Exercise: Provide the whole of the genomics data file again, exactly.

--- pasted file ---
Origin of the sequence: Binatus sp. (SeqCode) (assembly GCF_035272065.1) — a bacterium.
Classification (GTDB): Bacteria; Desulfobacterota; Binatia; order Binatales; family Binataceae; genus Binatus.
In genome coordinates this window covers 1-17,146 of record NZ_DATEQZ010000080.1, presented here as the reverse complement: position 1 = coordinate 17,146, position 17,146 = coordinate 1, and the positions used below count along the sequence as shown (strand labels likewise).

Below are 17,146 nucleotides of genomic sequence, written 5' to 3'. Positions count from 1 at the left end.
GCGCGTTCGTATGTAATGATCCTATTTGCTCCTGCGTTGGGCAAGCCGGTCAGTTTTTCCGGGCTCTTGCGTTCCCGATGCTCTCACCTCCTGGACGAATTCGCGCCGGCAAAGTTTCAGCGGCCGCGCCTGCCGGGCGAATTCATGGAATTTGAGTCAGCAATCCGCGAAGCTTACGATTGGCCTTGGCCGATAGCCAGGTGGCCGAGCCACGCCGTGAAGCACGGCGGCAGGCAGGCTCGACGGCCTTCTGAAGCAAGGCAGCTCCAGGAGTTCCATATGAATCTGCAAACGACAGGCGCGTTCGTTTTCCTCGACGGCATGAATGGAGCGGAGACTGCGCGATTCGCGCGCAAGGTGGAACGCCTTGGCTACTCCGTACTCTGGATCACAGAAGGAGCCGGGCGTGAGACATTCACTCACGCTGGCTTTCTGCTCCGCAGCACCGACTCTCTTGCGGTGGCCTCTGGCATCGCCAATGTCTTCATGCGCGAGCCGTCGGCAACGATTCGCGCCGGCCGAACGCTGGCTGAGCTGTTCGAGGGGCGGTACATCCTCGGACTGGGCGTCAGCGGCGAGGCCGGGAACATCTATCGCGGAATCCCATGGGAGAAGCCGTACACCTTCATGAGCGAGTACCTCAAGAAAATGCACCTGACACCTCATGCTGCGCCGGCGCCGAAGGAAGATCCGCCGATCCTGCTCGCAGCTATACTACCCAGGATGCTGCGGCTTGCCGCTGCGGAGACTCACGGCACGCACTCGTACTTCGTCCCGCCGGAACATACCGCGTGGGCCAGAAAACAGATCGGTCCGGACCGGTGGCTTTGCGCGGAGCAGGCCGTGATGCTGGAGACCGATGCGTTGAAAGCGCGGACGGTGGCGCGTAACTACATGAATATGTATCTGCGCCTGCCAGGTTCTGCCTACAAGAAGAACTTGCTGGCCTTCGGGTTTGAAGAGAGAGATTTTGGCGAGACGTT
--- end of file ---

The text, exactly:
Origin of the sequence: Binatus sp. (SeqCode) (assembly GCF_035272065.1) — a bacterium.
Classification (GTDB): Bacteria; Desulfobacterota; Binatia; order Binatales; family Binataceae; genus Binatus.
In genome coordinates this window covers 1-17,146 of record NZ_DATEQZ010000080.1, presented here as the reverse complement: position 1 = coordinate 17,146, position 17,146 = coordinate 1, and the positions used below count along the sequence as shown (strand labels likewise).

Below are 17,146 nucleotides of genomic sequence, written 5' to 3'. Positions count from 1 at the left end.
GCGCGTTCGTATGTAATGATCCTATTTGCTCCTGCGTTGGGCAAGCCGGTCAGTTTTTCCGGGCTCTTGCGTTCCCGATGCTCTCACCTCCTGGACGAATTCGCGCCGGCAAAGTTTCAGCGGCCGCGCCTGCCGGGCGAATTCATGGAATTTGAGTCAGCAATCCGCGAAGCTTACGATTGGCCTTGGCCGATAGCCAGGTGGCCGAGCCACGCCGTGAAGCACGGCGGCAGGCAGGCTCGACGGCCTTCTGAAGCAAGGCAGCTCCAGGAGTTCCATATGAATCTGCAAACGACAGGCGCGTTCGTTTTCCTCGACGGCATGAATGGAGCGGAGACTGCGCGATTCGCGCGCAAGGTGGAACGCCTTGGCTACTCCGTACTCTGGATCACAGAAGGAGCCGGGCGTGAGACATTCACTCACGCTGGCTTTCTGCTCCGCAGCACCGACTCTCTTGCGGTGGCCTCTGGCATCGCCAATGTCTTCATGCGCGAGCCGTCGGCAACGATTCGCGCCGGCCGAACGCTGGCTGAGCTGTTCGAGGGGCGGTACATCCTCGGACTGGGCGTCAGCGGCGAGGCCGGGAACATCTATCGCGGAATCCCATGGGAGAAGCCGTACACCTTCATGAGCGAGTACCTCAAGAAAATGCACCTGACACCTCATGCTGCGCCGGCGCCGAAGGAAGATCCGCCGATCCTGCTCGCAGCTATACTACCCAGGATGCTGCGGCTTGCCGCTGCGGAGACTCACGGCACGCACTCGTACTTCGTCCCGCCGGAACATACCGCGTGGGCCAGAAAACAGATCGGTCCGGACCGGTGGCTTTGCGCGGAGCAGGCCGTGATGCTGGAGACCGATGCGTTGAAAGCGCGGACGGTGGCGCGTAACTACATGAATATGTATCTGCGCCTGCCAGGTTCTGCCTACAAGAAGAACTTGCTGGCCTTCGGGTTTGAAGAGAGAGATTTTGGCGAGACGTT